Possible Libya Stalemate Puts Stress on U.S. Policy
Bryan Denton for The New York Times
Published: April 11, 2011
WASHINGTON — Three weeks ago, President Obama ordered American troops into the first “humanitarian war” on his watch, vowing to stop the forces loyal to Col. Muammar el-Qaddafi from massacring their own people. Mr. Obama’s hope was that a quick application of power from the air would tip the balance, and the Libyan rebels would do the rest.
Now with the Qaddafi forces weathering episodic attacks, and sometimes even gaining, the question in Washington has boiled down to this: Can Mr. Obama live with a stalemate?
Asked on Monday whether the United States could accept a cease-fire proposed by the African Union that would effectively leave Colonel Qaddafi in control of part of the country, Secretary of StateHillary Rodham Clinton hedged. First, she said, the Libyan government would have to allow food, water and electricity into cities it has cut off and allow in humanitarian assistance. Then, she added, “These terms are nonnegotiable.”
But she immediately reiterated that ultimately nothing could be resolved without “the departure of Qaddafi from power, and from Libya.” The statement seemed to underscore the limbo the administration finds itself in, with the rebels unable to achieve regime change on their own, and Washington and its NATO allies hesitant to leap deeper into a civil war.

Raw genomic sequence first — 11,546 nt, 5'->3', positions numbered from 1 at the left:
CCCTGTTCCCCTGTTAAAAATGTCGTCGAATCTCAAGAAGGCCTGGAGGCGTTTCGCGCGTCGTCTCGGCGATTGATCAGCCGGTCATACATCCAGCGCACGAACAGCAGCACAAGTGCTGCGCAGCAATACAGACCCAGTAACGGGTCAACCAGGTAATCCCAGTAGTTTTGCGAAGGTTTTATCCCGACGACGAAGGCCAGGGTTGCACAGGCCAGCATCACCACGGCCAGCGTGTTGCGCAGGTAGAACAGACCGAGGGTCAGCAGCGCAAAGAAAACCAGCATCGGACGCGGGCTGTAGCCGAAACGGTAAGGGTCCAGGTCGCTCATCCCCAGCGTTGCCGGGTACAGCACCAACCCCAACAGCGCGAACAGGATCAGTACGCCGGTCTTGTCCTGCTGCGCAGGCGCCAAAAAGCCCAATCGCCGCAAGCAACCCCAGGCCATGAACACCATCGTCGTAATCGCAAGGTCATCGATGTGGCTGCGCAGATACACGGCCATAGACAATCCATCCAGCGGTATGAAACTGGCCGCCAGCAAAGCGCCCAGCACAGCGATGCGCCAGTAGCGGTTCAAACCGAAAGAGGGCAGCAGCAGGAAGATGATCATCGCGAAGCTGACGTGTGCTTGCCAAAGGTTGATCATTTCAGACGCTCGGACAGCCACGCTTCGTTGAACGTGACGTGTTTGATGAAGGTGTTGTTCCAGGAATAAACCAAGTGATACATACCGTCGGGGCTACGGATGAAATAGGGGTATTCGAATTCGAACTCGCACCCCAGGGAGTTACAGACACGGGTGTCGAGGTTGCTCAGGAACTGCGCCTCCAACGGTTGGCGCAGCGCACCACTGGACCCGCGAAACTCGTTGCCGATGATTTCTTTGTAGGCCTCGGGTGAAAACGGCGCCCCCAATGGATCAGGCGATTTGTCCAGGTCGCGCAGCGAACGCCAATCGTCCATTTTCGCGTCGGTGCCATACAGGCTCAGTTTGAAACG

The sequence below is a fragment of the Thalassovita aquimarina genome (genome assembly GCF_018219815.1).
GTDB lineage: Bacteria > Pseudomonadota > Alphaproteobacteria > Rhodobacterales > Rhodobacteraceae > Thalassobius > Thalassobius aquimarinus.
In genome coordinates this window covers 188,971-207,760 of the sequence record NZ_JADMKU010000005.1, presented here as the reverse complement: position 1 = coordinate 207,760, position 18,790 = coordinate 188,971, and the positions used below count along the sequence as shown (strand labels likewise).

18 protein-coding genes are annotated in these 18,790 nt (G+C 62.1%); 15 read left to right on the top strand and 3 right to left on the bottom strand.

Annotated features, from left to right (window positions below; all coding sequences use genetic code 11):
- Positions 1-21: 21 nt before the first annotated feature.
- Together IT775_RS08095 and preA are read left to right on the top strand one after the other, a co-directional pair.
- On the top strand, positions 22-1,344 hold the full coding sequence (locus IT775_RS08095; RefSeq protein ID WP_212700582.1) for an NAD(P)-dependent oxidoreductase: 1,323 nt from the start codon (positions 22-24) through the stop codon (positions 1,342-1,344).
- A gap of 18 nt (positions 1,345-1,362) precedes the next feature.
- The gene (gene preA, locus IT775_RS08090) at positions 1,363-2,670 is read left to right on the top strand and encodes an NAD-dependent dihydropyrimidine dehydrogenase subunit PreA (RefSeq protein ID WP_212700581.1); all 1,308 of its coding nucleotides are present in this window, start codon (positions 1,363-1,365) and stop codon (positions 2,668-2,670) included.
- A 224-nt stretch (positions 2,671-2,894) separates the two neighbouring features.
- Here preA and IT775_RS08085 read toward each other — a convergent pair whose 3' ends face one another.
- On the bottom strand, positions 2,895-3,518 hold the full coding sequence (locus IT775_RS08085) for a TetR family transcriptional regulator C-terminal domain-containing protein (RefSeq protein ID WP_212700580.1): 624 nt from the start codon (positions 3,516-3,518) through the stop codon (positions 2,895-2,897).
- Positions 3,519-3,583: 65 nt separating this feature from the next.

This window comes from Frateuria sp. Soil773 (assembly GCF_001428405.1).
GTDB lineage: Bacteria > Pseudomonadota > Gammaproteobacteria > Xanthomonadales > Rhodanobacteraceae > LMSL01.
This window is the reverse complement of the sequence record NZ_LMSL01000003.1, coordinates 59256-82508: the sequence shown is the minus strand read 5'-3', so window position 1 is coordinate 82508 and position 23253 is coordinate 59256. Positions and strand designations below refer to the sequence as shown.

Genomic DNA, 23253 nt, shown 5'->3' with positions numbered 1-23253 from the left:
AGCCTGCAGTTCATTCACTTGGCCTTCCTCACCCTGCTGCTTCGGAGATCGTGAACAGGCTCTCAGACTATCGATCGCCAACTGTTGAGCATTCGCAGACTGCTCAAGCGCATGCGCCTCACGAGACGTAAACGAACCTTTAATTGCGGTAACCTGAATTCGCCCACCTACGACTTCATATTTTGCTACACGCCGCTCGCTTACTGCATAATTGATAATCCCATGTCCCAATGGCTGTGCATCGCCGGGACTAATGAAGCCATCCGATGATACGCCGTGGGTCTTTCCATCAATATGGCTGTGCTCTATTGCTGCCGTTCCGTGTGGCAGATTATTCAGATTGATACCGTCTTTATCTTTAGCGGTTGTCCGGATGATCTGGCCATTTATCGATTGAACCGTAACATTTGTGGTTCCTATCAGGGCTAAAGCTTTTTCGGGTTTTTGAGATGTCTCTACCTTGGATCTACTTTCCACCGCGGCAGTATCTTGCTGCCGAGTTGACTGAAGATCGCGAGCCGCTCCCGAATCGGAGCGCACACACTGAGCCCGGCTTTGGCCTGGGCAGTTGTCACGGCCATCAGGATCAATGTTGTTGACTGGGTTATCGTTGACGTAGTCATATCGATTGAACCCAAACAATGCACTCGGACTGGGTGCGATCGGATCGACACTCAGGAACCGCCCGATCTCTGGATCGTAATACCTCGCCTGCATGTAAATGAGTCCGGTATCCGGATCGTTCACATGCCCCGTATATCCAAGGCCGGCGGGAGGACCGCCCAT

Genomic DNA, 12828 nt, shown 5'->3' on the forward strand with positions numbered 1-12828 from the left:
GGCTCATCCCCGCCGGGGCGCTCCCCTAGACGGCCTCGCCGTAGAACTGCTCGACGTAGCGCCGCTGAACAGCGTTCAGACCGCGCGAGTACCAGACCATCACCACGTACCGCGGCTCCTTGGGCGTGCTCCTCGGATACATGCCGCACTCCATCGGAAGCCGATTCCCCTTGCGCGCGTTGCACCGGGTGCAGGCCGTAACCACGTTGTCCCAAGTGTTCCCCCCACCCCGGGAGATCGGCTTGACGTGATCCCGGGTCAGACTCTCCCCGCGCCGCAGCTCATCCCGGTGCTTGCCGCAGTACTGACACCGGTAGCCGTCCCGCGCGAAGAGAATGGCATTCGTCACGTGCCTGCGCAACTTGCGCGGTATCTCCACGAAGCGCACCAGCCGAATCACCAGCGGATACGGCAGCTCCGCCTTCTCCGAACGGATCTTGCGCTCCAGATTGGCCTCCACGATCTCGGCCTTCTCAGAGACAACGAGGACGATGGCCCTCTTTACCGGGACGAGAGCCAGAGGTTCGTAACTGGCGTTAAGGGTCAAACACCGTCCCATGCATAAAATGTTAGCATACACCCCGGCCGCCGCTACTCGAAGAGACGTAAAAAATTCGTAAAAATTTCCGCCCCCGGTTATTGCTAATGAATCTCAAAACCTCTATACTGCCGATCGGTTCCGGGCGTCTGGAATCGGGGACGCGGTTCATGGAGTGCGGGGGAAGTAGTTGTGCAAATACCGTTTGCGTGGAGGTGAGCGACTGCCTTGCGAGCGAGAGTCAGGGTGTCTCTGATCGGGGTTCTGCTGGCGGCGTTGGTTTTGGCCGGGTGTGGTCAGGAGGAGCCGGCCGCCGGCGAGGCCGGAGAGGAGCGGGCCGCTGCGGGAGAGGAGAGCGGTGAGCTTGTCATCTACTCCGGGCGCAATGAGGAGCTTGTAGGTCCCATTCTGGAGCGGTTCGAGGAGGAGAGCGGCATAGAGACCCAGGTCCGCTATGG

Mr. Obama’s decision to join the military intervention in Libya may well be judged a failure if the initial result is a muddle or a partition of the country, an outcome that his own secretary of defense, Robert M. Gates, declared less than a month ago would be a “a real formula for insecurity.” If the country’s civil war drags on, Mr. Obama will almost certainly have to answer a rising chorus of critics that he entered the battle too late, began to exit too early, and overestimated a very inexperienced, disorganized rebel movement.
Senator John McCain, the Arizona senator who ran for president against Mr. Obama in 2008, has been the chief critic, arguing that a stalemate was baked into the strategy. “If we had declared a no-fly zone early on, three or four weeks ago, Qaddafi would not be in power today,” Mr. McCain said last week. “So now the Libyan people are paying a very high price in blood because of our failure to act, and because of this overwhelming priority of having to act multilaterally.”
In interviews, senior administration officials urge patience. The first NATO strikes, they note, were only 23 days ago. Colonel Qaddafi, they say, has been badly wounded by the rebellion and is still reeling from the defection of a few key allies and the loss of billions in revenue that he used buy loyalty. Tommy Vietor, the spokesman for the National Security Council, argues that the key to ultimate success is “continued messaging to Qaddafi’s inner circle that the writing is on the wall.”